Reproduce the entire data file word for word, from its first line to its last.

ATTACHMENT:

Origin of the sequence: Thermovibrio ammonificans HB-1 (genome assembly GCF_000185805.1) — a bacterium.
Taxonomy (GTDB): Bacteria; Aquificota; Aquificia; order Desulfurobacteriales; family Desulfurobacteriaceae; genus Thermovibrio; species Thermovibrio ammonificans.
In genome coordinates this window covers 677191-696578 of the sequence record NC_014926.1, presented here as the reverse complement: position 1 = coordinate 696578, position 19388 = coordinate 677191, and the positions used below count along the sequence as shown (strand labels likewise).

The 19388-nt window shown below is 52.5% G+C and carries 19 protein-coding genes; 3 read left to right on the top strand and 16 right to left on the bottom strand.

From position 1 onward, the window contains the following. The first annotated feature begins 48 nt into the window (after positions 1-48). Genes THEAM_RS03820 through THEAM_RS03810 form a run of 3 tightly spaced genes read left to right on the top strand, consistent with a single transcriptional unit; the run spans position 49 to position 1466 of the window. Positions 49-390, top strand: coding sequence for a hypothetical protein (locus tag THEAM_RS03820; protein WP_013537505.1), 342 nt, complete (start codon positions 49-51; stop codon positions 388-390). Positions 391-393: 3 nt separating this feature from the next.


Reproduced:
Origin of the sequence: Thermovibrio ammonificans HB-1 (genome assembly GCF_000185805.1) — a bacterium.
Taxonomy (GTDB): Bacteria; Aquificota; Aquificia; order Desulfurobacteriales; family Desulfurobacteriaceae; genus Thermovibrio; species Thermovibrio ammonificans.
In genome coordinates this window covers 677191-696578 of the sequence record NC_014926.1, presented here as the reverse complement: position 1 = coordinate 696578, position 19388 = coordinate 677191, and the positions used below count along the sequence as shown (strand labels likewise).

The 19388-nt window shown below is 52.5% G+C and carries 19 protein-coding genes; 3 read left to right on the top strand and 16 right to left on the bottom strand.

From position 1 onward, the window contains the following. The first annotated feature begins 48 nt into the window (after positions 1-48). Genes THEAM_RS03820 through THEAM_RS03810 form a run of 3 tightly spaced genes read left to right on the top strand, consistent with a single transcriptional unit; the run spans position 49 to position 1466 of the window. Positions 49-390, top strand: coding sequence for a hypothetical protein (locus tag THEAM_RS03820; protein WP_013537505.1), 342 nt, complete (start codon positions 49-51; stop codon positions 388-390). Positions 391-393: 3 nt separating this feature from the next.